Customizing the Configuration

When you want to customize the kernel configuration the easiest way is to use the built in kernel configuration systems. Two of the most popular configuration systems are:

menuconfig: an ncurses based configuration utility xconfig: a Qt based graphical configuration utility.


On some systems in order to use xconfig you may need to install the libqt3-mt-dev package. For example on Ubuntu 10.04 this can be done using the command sudo apt-get install libqt3-mt-dev

To invoke the kernel configuration you simply use a command like:

make ARCH=arm CROSS_COMPILE=arm-linux-gnueabihf- <config type>

i.e. for menuconfig the command would look like

make ARCH=arm CROSS_COMPILE=arm-linux-gnueabihf- menuconfig

whereas for xconfig the command would look like

make ARCH=arm CROSS_COMPILE=arm-linux-gnueabihf- xconfig

Once the configuration window is open you can then select which kernel components should be included in the build. Exiting the configuration will save your selections to a file in the root of the kernel tree called .config.

Compiling the Kernel

Once the kernel has been configured it must be compiled to generate the bootable kernel image as well as any dynamic kernel modules that were selected. For u-boot the kernel should be built with a u-boot header that the u-boot program can read. This is easily accomplished by using the uImage build target in the kernel. In order to build the uImage target the command is:

make ARCH=arm CROSS_COMPILE=arm-linux-gnueabihf- uImage

This will result in a kernel image file being created in the arch/arm/boot/ directory called uImage. This file can be used by u-boot to boot your Sitara device.

If you selected any components of the kernel to be build as dynamic modules you must issue an additional command to compile those modules. The command is:

make ARCH=arm CROSS_COMPILE=arm-linux-gnueabihf- modules

This will result in .ko (kernel object) files being placed in the kernel tree. These .ko files are the dynamic kernel modules. The next section will cover how to install these modules.


For users who are building the kernel from within the AMSDK you can also use the Makefile at the root of the SDK installation at <sdk install dir>/Makefile to configure the kernel with the default SDK configuration and compile the uImage and kernel modules by doing:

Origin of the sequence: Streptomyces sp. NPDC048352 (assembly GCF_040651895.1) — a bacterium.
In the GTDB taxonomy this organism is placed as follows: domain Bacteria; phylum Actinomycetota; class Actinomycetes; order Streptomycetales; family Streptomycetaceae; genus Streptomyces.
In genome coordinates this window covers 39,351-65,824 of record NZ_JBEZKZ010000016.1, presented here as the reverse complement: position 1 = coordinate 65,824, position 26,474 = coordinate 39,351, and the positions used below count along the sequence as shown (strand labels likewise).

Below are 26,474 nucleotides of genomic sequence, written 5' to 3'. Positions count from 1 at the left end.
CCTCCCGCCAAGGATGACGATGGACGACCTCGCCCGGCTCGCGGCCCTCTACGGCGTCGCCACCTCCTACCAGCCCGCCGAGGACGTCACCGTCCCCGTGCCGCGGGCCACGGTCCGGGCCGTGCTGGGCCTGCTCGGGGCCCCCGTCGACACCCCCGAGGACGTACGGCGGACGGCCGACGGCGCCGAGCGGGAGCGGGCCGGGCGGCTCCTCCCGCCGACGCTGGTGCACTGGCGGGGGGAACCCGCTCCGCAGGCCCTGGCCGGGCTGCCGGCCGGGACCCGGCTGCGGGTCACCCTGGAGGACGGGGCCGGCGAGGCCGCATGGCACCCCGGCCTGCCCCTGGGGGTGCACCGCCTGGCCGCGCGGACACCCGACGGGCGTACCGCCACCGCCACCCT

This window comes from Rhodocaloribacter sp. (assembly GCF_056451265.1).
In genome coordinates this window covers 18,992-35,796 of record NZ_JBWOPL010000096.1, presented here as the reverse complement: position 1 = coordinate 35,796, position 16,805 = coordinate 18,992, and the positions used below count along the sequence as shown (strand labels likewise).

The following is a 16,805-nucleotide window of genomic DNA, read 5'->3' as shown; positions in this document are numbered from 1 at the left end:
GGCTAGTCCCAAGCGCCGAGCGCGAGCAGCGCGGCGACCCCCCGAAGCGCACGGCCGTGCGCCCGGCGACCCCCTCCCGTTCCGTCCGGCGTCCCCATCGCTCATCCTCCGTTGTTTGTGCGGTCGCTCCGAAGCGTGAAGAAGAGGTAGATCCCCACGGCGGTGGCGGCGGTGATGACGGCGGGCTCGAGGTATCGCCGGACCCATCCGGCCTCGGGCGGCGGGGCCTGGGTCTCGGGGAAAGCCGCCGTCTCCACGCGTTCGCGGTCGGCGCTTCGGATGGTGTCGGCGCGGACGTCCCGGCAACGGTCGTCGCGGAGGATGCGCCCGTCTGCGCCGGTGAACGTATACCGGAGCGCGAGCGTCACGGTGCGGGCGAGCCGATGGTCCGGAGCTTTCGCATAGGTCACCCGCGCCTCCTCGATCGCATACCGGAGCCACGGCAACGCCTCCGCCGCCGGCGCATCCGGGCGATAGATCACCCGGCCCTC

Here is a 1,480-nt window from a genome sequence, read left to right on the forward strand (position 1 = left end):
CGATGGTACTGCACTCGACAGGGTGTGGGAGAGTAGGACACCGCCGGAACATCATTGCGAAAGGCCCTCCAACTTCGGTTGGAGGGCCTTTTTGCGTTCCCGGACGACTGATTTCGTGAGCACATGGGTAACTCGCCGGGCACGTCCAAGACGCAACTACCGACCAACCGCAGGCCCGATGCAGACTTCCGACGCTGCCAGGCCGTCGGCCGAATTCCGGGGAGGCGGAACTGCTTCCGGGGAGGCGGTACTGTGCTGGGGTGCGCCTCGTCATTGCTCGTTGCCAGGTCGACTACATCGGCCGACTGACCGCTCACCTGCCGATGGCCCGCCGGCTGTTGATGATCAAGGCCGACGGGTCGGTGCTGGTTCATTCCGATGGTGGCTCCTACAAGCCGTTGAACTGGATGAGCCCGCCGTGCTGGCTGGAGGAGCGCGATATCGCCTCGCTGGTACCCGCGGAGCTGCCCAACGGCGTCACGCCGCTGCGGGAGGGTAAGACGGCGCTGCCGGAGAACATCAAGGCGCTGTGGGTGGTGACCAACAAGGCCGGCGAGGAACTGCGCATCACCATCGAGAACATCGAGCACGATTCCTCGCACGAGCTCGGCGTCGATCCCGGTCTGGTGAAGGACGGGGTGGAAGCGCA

cd <sdk install dir>
make linux

Installing the Kernel

Once the Linux kernel and modules have been compiled they must be installed. In the case of the kernel image this can be installed by copying the uImage file to the location where it is going to be read from. For example when using TFTP boot this may be the /tftpboot directory, whereas when booting from SD card this may be the first partition of the SD card.

To install the kernel modules you use another make command similar to the others, but with an additional parameter which give the base location where the modules should be installed. This command will create a directory tree from that location like lib/modules/<kernel version> which will contain the dynamic modules corresponding to this version of the kernel. The base location should usually be the root of your target file system. The general format of the command is:

sudo make ARCH=arm INSTALL_MOD_PATH=<path to root of file system> modules_install

For example if you are installing the modules to an NFS share located at /home/user/targetNFS you would do:

sudo make ARCH=arm INSTALL_MOD_PATH=/home/user/targetNFS modules_install

For users who are building the kernel from within the AMSDK you can also use the Makefile at the root of the SDK installation at <sdk install dir>/Makefile to install the kernel modules into the location pointed to by DESTDIR in your Rules.make file by doing:
cd <sdk install dir>
make linux_install

Out-of-tree Kernel Modules


Some drivers like the SGX drivers are delivered as modules outside of the kernel tree. If you rebuild the kernel and install the modules using the "modules_install" target or the "make linux_install" instructions above you will also need to rebuild the out of tree modules and install them as well. The modules_install command used by both methods will remove any existing drivers before installing the new ones. This means those drivers are no longer available until they have been rebuilt against the kernel and re-installed.

For information on installing the kernel into NAND on the EVM (if supported) please see the Installing the Linux Kernel section of the AMSDK u-boot User's Guide

Additional Information

The links below provide additional information about the PSP kernel releases.

Archived Versions